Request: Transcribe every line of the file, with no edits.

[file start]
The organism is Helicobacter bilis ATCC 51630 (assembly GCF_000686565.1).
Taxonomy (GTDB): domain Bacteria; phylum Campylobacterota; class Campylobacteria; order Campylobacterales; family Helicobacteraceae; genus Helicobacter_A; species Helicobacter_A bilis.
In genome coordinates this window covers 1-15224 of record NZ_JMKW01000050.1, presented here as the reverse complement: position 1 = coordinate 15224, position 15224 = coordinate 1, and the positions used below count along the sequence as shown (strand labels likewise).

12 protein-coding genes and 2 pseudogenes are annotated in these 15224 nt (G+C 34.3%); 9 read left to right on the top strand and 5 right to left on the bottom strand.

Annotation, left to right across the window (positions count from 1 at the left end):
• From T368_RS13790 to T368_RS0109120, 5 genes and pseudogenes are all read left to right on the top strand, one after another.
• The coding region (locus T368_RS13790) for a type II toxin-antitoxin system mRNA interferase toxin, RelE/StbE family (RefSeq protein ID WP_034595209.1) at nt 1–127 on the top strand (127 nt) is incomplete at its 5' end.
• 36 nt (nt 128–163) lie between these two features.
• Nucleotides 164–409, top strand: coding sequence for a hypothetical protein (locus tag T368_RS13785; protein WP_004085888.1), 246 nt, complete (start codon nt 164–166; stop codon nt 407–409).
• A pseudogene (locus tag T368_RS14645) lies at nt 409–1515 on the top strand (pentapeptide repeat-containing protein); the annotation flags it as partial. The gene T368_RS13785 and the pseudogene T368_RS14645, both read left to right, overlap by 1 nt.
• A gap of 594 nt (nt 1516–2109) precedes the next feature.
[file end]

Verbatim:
The organism is Helicobacter bilis ATCC 51630 (assembly GCF_000686565.1).
Taxonomy (GTDB): domain Bacteria; phylum Campylobacterota; class Campylobacteria; order Campylobacterales; family Helicobacteraceae; genus Helicobacter_A; species Helicobacter_A bilis.
In genome coordinates this window covers 1-15224 of record NZ_JMKW01000050.1, presented here as the reverse complement: position 1 = coordinate 15224, position 15224 = coordinate 1, and the positions used below count along the sequence as shown (strand labels likewise).

12 protein-coding genes and 2 pseudogenes are annotated in these 15224 nt (G+C 34.3%); 9 read left to right on the top strand and 5 right to left on the bottom strand.

Annotation, left to right across the window (positions count from 1 at the left end):
• From T368_RS13790 to T368_RS0109120, 5 genes and pseudogenes are all read left to right on the top strand, one after another.
• The coding region (locus T368_RS13790) for a type II toxin-antitoxin system mRNA interferase toxin, RelE/StbE family (RefSeq protein ID WP_034595209.1) at nt 1–127 on the top strand (127 nt) is incomplete at its 5' end.
• 36 nt (nt 128–163) lie between these two features.
• Nucleotides 164–409, top strand: coding sequence for a hypothetical protein (locus tag T368_RS13785; protein WP_004085888.1), 246 nt, complete (start codon nt 164–166; stop codon nt 407–409).
• A pseudogene (locus tag T368_RS14645) lies at nt 409–1515 on the top strand (pentapeptide repeat-containing protein); the annotation flags it as partial. The gene T368_RS13785 and the pseudogene T368_RS14645, both read left to right, overlap by 1 nt.
• A gap of 594 nt (nt 1516–2109) precedes the next feature.